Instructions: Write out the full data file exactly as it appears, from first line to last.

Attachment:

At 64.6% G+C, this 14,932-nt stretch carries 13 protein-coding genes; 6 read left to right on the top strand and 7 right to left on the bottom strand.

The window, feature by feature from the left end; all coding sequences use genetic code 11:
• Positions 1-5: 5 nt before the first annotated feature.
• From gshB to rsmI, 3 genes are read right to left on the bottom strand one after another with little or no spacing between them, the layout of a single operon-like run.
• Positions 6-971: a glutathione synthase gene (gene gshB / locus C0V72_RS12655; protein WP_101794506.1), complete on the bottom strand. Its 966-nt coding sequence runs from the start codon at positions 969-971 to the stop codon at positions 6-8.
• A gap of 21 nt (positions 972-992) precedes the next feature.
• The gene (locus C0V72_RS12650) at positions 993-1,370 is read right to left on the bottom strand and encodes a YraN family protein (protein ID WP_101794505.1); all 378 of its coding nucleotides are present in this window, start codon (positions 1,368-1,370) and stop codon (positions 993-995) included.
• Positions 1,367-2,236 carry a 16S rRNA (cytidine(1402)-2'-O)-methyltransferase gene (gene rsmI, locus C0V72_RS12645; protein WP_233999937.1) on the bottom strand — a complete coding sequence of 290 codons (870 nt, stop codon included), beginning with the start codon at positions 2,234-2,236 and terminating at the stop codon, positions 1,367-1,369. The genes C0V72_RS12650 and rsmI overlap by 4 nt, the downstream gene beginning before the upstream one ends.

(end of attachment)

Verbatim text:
At 64.6% G+C, this 14,932-nt stretch carries 13 protein-coding genes; 6 read left to right on the top strand and 7 right to left on the bottom strand.

The window, feature by feature from the left end; all coding sequences use genetic code 11:
• Positions 1-5: 5 nt before the first annotated feature.
• From gshB to rsmI, 3 genes are read right to left on the bottom strand one after another with little or no spacing between them, the layout of a single operon-like run.
• Positions 6-971: a glutathione synthase gene (gene gshB / locus C0V72_RS12655; protein WP_101794506.1), complete on the bottom strand. Its 966-nt coding sequence runs from the start codon at positions 969-971 to the stop codon at positions 6-8.
• A gap of 21 nt (positions 972-992) precedes the next feature.
• The gene (locus C0V72_RS12650) at positions 993-1,370 is read right to left on the bottom strand and encodes a YraN family protein (protein ID WP_101794505.1); all 378 of its coding nucleotides are present in this window, start codon (positions 1,368-1,370) and stop codon (positions 993-995) included.
• Positions 1,367-2,236 carry a 16S rRNA (cytidine(1402)-2'-O)-methyltransferase gene (gene rsmI, locus C0V72_RS12645; protein WP_233999937.1) on the bottom strand — a complete coding sequence of 290 codons (870 nt, stop codon included), beginning with the start codon at positions 2,234-2,236 and terminating at the stop codon, positions 1,367-1,369. The genes C0V72_RS12650 and rsmI overlap by 4 nt, the downstream gene beginning before the upstream one ends.